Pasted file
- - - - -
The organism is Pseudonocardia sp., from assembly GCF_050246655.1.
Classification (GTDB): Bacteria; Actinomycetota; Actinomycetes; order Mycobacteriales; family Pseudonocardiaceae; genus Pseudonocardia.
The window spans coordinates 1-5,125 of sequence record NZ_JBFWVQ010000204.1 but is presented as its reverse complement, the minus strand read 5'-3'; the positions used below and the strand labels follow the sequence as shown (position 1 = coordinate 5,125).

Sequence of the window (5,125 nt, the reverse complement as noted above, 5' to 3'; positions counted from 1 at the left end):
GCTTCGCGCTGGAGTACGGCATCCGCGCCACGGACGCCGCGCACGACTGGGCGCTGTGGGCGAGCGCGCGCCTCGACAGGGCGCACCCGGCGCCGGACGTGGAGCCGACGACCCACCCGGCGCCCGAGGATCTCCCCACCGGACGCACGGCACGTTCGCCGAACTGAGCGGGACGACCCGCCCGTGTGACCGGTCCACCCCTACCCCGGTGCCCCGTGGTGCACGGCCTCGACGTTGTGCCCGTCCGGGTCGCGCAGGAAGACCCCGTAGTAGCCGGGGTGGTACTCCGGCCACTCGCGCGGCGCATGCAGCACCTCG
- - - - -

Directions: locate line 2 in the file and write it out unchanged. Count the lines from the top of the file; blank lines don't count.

Classification (GTDB): Bacteria; Actinomycetota; Actinomycetes; order Mycobacteriales; family Pseudonocardiaceae; genus Pseudonocardia.